Anushka Patil

April 15, 2022, 2:54 a.m. ET

April 15, 2022, 2:54 a.m. ET

Credit…Yoruk Isik/Reuters

The sinking of one of Russia’s most formidable warships, the Moskva, is a stunning blow for the country — whether the ship sank after an accidental fire, as Russia’s Defense Ministry maintains, or after being struck by missiles, as Ukraine has claimed.

More than 600 feet long and weighing 12,500 tons, according to Russian news agencies, the Moskva was one of the Russian Navy’s largest vessels and the flagship of its fleet in the Black Sea.

That body of water, whose coastline is shared with several other countries, including Ukraine, Georgia and Turkey, has been of strategic importance to Russia for centuries.

The Moskva was deployed to support Russian aircraft and troops in Syria in 2015, and in 2008, it patrolled the coast of Georgia during the Russian-Georgian war.

Since Russia invaded Ukraine in February, the Moskva — armed with 16 Vulkan missile launchers with a strike range of more than 400 miles, according to Russian state media — and the rest of the Black Sea fleet have launched missiles into Ukraine several times. The ships also cut off Ukraine’s access to the sea and the economic lifeline it provided.

Although military analysts said the loss of the Moskva was not likely to alter the course of the war, it was an embarrassment for Russia’s military, which has spent billions of dollars to modernize its weaponry.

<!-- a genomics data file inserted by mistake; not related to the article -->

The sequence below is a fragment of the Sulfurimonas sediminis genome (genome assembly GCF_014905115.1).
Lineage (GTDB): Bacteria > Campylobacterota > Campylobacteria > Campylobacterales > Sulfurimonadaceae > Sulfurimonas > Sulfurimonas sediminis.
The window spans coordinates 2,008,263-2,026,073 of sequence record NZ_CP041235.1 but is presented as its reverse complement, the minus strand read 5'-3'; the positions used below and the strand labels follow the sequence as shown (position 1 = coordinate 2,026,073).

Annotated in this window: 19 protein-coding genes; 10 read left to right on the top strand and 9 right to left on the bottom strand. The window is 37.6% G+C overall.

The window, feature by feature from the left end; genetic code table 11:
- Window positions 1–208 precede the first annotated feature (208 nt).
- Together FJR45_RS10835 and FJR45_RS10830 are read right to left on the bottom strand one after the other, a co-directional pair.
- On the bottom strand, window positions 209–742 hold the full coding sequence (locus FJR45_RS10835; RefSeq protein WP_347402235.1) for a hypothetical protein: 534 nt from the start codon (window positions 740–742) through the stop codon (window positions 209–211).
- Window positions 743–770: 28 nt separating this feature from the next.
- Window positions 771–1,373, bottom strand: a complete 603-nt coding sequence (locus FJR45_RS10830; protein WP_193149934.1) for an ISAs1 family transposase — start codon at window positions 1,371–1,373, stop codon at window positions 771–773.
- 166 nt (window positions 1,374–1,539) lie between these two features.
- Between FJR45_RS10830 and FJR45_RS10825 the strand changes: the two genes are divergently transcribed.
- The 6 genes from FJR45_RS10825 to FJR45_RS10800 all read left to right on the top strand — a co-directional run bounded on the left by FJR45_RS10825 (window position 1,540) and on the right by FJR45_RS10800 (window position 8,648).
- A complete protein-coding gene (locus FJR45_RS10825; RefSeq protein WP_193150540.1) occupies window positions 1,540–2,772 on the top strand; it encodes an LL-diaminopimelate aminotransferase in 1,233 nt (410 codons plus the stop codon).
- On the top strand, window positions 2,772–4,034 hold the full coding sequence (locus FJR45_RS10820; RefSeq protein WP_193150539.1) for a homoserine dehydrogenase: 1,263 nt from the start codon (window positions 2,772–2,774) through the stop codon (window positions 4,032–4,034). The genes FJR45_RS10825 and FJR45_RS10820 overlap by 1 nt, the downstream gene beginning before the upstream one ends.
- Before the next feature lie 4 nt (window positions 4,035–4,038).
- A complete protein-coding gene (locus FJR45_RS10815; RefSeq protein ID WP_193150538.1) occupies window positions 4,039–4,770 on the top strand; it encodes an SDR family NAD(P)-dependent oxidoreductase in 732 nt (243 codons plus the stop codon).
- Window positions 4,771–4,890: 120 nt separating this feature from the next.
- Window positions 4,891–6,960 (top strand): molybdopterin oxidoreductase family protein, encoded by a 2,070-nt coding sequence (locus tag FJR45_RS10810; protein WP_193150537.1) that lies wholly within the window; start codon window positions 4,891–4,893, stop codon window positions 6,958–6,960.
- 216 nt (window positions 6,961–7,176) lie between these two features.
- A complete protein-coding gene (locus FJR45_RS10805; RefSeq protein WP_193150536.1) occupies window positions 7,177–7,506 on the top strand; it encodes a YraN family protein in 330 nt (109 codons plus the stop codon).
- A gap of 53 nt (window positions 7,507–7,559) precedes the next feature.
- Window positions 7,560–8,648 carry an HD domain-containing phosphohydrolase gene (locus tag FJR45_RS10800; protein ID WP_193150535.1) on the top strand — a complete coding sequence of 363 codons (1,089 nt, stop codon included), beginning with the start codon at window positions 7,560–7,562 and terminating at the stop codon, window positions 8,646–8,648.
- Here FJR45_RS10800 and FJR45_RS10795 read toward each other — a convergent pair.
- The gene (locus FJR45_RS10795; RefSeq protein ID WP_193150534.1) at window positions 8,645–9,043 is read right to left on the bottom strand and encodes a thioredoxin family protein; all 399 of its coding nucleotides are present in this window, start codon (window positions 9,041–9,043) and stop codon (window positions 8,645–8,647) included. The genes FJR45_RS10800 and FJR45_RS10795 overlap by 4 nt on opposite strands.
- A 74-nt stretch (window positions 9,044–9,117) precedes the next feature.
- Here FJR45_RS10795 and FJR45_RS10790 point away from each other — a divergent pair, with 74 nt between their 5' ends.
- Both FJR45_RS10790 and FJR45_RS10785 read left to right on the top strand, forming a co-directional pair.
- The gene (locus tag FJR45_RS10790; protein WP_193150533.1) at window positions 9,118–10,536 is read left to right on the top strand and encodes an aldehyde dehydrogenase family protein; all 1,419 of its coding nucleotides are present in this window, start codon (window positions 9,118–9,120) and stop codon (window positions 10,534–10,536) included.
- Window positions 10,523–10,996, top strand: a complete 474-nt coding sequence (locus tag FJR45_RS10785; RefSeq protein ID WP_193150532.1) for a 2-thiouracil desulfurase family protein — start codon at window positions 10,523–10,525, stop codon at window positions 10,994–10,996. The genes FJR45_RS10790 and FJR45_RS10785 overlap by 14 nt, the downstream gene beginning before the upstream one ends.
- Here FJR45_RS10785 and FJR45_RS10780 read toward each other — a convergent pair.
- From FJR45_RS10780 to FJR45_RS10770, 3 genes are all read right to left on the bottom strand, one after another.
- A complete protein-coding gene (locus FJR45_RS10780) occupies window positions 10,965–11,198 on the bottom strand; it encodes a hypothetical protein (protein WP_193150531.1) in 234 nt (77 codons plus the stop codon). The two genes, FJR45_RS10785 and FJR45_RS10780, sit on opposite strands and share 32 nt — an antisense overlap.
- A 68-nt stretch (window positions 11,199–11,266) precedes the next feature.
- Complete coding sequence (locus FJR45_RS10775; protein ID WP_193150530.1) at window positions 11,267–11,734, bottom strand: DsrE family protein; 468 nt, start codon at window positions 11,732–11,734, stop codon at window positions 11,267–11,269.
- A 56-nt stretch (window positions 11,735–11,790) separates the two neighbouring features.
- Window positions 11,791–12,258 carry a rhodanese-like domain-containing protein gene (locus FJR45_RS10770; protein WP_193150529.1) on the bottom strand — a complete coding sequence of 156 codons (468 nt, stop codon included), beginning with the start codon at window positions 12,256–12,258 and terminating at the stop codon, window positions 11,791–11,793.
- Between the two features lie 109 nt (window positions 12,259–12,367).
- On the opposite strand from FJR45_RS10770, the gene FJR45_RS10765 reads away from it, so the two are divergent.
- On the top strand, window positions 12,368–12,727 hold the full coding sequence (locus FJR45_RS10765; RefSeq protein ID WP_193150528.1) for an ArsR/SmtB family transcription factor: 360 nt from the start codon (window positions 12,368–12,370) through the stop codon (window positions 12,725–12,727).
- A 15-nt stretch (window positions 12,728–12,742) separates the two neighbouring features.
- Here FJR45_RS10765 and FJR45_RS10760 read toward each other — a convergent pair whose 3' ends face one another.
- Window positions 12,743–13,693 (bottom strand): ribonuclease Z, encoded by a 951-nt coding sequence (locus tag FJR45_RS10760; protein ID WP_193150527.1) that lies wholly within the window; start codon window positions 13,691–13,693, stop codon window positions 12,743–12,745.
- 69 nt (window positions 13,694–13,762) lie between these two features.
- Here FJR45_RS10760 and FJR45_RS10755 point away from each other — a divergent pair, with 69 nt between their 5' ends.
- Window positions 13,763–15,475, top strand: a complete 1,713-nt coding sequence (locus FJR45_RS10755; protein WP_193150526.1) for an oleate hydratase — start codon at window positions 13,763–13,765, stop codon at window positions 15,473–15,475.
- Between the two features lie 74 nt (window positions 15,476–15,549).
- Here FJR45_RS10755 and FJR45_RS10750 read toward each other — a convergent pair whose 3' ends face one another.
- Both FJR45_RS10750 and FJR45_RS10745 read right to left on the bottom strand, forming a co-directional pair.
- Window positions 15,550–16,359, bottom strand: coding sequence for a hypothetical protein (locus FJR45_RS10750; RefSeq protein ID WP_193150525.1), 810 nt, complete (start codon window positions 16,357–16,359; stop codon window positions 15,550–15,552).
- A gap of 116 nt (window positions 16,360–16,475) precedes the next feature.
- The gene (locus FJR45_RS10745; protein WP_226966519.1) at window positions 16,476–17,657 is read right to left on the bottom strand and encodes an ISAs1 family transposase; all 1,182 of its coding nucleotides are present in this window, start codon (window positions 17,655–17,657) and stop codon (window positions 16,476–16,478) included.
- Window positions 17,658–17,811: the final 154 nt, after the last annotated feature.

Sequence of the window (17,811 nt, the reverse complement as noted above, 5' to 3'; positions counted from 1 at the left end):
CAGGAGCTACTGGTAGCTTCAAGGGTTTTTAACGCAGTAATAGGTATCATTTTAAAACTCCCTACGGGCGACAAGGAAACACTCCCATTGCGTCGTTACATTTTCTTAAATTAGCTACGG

The ship had the ability to do “significant damage” in the Black Sea, said Gary Roughead, a retired admiral and the former chief of naval operations for the United States. He added that with the Moskva’s demise, Russia has most likely lost a key communications and controls platform.

The loss of the Moskva has been estimated by Forbes Ukraine to have cost Russia $750 million and to be Russia’s most expensive military loss in the war to date.

The vessel was also a symbol of national pride. Its name was “Glory” when it was first put into service for the Soviet Navy in the early 1980s. It was renamed after the Russian capital in 1996, according to Russian state media.

“Picture the aircraft carrier USS George Washington going to the bottom of the Pacific Ocean,” James Stavridis, a retired U.S. Navy admiral and a former supreme allied commander at NATO, said of the ship’s symbolism.

“It’s a significant hit to their prestige to lose something like that,” said Admiral Roughead, adding, “It calls into question the readiness of the fleet.”

The Moskva is the same ship, Ukrainian officials have said, that was famously and obscenely told off by Ukrainian border guards on Snake Island in February.

The Russian Ministry of Defense has said that all crew members on the Moskva — which usually number around 500 — had been evacuated. The ship will now join an unknowable number of other vessels, some more than a millennium old, on the floor of the Black Sea.

James Glanz contributed reporting.

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